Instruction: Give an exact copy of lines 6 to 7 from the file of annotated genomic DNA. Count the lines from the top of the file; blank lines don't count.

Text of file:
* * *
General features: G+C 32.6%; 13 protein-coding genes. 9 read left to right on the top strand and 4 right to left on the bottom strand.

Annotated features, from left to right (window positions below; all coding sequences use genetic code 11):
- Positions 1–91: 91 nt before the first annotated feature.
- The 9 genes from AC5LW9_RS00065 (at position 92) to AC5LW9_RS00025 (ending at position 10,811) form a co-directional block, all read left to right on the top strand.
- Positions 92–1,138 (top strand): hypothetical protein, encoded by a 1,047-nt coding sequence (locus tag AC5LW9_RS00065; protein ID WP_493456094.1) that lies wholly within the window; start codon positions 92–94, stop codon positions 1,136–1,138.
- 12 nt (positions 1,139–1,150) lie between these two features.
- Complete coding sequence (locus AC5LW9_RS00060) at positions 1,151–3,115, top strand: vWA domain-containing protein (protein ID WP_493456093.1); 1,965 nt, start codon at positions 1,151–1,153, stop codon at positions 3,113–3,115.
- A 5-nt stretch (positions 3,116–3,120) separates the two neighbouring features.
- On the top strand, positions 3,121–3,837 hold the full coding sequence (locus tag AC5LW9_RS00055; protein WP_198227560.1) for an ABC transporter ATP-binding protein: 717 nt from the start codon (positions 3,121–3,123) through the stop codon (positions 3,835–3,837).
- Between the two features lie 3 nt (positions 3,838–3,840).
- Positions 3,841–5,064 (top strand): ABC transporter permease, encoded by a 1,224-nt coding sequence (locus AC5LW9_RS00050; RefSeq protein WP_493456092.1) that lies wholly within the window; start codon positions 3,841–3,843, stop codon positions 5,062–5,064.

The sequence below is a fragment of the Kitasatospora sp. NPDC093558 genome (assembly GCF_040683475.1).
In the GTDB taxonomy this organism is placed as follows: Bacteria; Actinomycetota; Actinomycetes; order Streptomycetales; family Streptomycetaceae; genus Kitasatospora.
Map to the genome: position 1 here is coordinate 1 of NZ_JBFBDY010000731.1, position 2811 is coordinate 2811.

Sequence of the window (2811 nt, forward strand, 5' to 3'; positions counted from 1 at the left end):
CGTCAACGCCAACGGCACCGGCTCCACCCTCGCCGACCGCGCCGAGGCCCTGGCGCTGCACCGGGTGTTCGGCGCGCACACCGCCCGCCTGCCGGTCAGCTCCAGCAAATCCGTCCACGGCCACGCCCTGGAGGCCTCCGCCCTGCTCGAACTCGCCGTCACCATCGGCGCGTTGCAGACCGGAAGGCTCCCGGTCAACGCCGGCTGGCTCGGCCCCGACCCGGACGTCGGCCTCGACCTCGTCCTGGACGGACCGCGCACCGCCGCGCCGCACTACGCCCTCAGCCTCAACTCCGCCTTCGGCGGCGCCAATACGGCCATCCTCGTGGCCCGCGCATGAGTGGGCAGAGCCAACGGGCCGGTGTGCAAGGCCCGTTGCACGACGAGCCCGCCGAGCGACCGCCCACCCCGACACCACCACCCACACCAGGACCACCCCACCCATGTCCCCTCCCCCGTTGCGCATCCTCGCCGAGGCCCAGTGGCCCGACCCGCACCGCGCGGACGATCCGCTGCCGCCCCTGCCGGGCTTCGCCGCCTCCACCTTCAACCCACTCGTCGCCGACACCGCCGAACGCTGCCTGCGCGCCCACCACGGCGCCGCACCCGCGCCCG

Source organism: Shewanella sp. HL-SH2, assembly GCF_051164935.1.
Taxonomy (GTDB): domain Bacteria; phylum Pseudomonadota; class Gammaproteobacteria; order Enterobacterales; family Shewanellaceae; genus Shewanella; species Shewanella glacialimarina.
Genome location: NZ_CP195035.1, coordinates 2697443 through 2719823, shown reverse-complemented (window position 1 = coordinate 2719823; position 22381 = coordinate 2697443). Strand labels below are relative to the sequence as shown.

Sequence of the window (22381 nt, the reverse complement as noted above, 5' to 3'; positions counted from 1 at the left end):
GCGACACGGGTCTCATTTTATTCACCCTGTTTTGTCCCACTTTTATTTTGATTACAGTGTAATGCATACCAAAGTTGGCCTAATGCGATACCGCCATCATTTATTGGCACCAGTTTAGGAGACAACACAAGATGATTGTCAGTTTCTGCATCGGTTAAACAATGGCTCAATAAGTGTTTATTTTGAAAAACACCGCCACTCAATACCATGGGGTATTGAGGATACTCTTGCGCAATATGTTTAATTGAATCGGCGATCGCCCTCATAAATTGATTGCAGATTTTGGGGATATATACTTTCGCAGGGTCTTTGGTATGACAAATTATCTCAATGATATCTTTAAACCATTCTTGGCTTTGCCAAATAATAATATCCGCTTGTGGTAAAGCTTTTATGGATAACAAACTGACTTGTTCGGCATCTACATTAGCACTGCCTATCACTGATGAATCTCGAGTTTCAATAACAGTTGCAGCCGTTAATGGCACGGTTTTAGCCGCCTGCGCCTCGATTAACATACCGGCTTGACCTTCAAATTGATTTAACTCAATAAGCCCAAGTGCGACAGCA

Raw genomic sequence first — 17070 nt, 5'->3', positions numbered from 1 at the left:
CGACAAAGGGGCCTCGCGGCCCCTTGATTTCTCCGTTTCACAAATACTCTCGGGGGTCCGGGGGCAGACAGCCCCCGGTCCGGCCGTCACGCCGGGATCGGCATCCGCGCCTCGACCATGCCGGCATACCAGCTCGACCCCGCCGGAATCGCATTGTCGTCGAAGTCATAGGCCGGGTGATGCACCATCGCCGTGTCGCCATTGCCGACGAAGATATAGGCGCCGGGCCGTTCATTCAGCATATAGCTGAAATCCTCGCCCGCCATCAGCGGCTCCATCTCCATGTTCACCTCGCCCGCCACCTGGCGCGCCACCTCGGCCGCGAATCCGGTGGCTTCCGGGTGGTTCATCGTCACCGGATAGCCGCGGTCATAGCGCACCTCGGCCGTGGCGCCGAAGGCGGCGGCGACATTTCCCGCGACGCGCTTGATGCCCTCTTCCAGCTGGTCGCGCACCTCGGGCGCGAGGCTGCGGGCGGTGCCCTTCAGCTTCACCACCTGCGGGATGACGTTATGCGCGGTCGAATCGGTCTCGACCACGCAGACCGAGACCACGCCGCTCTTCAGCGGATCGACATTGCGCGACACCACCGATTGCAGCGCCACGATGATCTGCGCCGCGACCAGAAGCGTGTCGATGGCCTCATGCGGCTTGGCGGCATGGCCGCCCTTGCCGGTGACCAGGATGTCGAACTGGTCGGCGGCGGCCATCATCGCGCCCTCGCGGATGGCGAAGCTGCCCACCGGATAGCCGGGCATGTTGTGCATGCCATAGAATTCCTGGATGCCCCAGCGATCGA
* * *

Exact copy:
- 12 nt (positions 1,139–1,150) lie between these two features.
- Complete coding sequence (locus AC5LW9_RS00060) at positions 1,151–3,115, top strand: vWA domain-containing protein (protein ID WP_493456093.1); 1,965 nt, start codon at positions 1,151–1,153, stop codon at positions 3,113–3,115.